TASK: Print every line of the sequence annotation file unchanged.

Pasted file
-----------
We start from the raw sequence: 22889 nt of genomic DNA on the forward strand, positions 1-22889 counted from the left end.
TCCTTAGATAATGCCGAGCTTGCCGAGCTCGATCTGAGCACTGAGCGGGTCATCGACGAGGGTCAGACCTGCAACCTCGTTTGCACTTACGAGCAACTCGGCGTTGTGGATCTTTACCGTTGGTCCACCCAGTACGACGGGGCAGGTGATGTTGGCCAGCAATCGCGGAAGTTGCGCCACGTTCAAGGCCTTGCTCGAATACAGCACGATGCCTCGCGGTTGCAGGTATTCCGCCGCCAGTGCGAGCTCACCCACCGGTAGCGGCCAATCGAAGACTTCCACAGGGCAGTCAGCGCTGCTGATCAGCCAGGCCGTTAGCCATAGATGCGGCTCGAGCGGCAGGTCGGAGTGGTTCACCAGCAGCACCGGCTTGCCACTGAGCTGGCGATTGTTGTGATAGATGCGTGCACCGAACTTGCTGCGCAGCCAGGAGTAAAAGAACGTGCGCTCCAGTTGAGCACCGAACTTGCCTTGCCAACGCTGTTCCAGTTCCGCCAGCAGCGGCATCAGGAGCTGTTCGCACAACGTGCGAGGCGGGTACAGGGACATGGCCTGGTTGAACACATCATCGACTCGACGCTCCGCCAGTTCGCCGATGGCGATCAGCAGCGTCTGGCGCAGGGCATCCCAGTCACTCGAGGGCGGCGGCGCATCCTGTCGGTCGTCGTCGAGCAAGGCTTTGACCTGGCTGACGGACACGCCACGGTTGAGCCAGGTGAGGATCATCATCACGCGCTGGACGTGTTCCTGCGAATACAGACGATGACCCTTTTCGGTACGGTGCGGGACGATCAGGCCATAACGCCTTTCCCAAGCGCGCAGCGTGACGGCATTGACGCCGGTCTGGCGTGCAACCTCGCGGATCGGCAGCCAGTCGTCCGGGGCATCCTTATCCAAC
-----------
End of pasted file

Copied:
We start from the raw sequence: 22889 nt of genomic DNA on the forward strand, positions 1-22889 counted from the left end.
TCCTTAGATAATGCCGAGCTTGCCGAGCTCGATCTGAGCACTGAGCGGGTCATCGACGAGGGTCAGACCTGCAACCTCGTTTGCACTTACGAGCAACTCGGCGTTGTGGATCTTTACCGTTGGTCCACCCAGTACGACGGGGCAGGTGATGTTGGCCAGCAATCGCGGAAGTTGCGCCACGTTCAAGGCCTTGCTCGAATACAGCACGATGCCTCGCGGTTGCAGGTATTCCGCCGCCAGTGCGAGCTCACCCACCGGTAGCGGCCAATCGAAGACTTCCACAGGGCAGTCAGCGCTGCTGATCAGCCAGGCCGTTAGCCATAGATGCGGCTCGAGCGGCAGGTCGGAGTGGTTCACCAGCAGCACCGGCTTGCCACTGAGCTGGCGATTGTTGTGATAGATGCGTGCACCGAACTTGCTGCGCAGCCAGGAGTAAAAGAACGTGCGCTCCAGTTGAGCACCGAACTTGCCTTGCCAACGCTGTTCCAGTTCCGCCAGCAGCGGCATCAGGAGCTGTTCGCACAACGTGCGAGGCGGGTACAGGGACATGGCCTGGTTGAACACATCATCGACTCGACGCTCCGCCAGTTCGCCGATGGCGATCAGCAGCGTCTGGCGCAGGGCATCCCAGTCACTCGAGGGCGGCGGCGCATCCTGTCGGTCGTCGTCGAGCAAGGCTTTGACCTGGCTGACGGACACGCCACGGTTGAGCCAGGTGAGGATCATCATCACGCGCTGGACGTGTTCCTGCGAATACAGACGATGACCCTTTTCGGTACGGTGCGGGACGATCAGGCCATAACGCCTTTCCCAAGCGCGCAGCGTGACGGCATTGACGCCGGTCTGGCGTGCAACCTCGCGGATCGGCAGCCAGTCGTCCGGGGCATCCTTATCCAAC